Final Fantasy 15 director Hajime Tabata doesn’t hold back in discussing what he thinks could have hindered the latest Final Fantasy‘s development.
It’s no secret that the future of JRPGs as a genre might be determined by the success or failure of Square Enix’s upcoming Final Fantasy 15. The Final Fantasy series has long been synonymous with the genre, and given the recent shortcomings of games like Final Fantasy 13, it’s understandable that fans are a little nervous about the future of what was once a stalwart class of games in the industry.
That close relationship between the notion of a Final Fantasy game and JRPGs, however, might not have been as beneficial as Square Enix and gamers alike previously thought. Hajime Tabata, the outspoken director behind Final Fantasy 15, insinuated recently in an interview with Japanese site 4Gamer that the historical significance and fan dedication toward Final Fantasy might have been a hindrance that he calls Final Fantasy disease:
“[Final Fantasy disease] refers to people within the company who can’t imagine anything other than their own view of Final Fantasy…one’s own view of Final Fantasy takes more priority than the team’s success.”
While harsh, that’s exactly the kind of sentiment that Tabata has brought to a franchise that has become stagnant in recent years and desperate for a revitalization of sorts. Essentially, Tabata believes that many people think Final Fantasy games must fit into a specific mold based on previous iterations, but that notion excludes gamers who aren’t already invested in Final Fantasy 15 and could have a negative impact on sales and reception.
Tabata also notes that, after Square Enix began to publicly display new information about Final Fantasy 15, he realized the Final Fantasy disease had spread well outside the company itself. Tabata says that “everyone has Final Fantasy disease”, and while it might be hyperbole to suggest every gamer in the world has an opinion on Final Fantasy, it’s certainly true that many people reacted negatively to the game’s first trailer. That trailer showed very different gameplay than fans were accustomed to, which sort of proves Tabata’s point about everyone believing Final Fantasy 15 has to fit into a certain formula.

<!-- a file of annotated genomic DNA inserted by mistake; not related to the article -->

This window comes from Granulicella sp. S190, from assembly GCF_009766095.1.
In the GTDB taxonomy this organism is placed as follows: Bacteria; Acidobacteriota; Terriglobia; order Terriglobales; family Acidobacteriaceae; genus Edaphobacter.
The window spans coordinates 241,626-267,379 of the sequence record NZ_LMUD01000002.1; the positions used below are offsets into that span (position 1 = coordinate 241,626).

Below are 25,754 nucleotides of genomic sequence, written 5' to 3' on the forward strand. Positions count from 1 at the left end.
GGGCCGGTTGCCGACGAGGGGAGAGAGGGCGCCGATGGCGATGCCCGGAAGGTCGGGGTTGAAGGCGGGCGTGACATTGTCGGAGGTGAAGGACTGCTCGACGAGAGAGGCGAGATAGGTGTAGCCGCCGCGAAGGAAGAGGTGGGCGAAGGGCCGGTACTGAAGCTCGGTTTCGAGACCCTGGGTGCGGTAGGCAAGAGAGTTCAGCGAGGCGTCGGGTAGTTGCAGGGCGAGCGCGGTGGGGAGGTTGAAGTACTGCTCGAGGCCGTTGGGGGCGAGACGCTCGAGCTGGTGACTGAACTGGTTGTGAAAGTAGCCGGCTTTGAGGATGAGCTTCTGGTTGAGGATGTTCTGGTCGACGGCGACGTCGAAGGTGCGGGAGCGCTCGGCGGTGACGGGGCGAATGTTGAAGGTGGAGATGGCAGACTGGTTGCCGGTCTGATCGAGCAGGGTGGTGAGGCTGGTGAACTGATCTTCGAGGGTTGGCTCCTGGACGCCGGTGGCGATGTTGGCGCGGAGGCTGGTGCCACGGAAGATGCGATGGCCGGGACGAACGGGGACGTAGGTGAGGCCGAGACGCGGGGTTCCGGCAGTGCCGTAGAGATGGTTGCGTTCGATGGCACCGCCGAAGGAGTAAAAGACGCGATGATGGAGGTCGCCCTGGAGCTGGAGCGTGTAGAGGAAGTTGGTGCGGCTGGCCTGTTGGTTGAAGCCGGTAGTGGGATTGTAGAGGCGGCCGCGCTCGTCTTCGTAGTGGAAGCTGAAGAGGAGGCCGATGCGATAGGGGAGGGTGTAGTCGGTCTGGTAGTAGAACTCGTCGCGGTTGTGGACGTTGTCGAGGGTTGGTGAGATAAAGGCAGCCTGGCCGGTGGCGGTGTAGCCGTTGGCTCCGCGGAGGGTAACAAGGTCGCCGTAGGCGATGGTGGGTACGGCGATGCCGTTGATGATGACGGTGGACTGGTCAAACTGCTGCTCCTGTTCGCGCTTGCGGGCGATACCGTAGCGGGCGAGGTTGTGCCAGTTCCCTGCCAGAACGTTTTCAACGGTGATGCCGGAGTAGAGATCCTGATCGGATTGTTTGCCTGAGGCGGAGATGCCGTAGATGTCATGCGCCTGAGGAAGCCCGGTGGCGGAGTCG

While it’s true that Final Fantasy disease might have colored fans’ initial reception of the new game, however, the infection seems to be under control now that Tabata and the development team have presented so much of Final Fantasy 15‘s content. Sales for the expensive collector’s editions were so fast that Square Enix is now producing more Final Fantasy 15 Ultimate Collectors Editions, and the hype for the game after the Final Fantasy Uncovered event earlier this year has never been higher.
If gamers think they might have Final Fantasy disease, it’s possible the only way to know for sure is to purchase a copy and see for themselves. What do you think about Tabata’s definition of Final Fantasy disease? Do you think you have it, and is it contagious? Let us know in the comments below.
Final Fantasy 15 will be available on September 30, 2016 for PS4 and Xbox One. No word yet on whether a doctor’s note for Final Fantasy disease will allow gamers to take a few days off work to play upon release, however.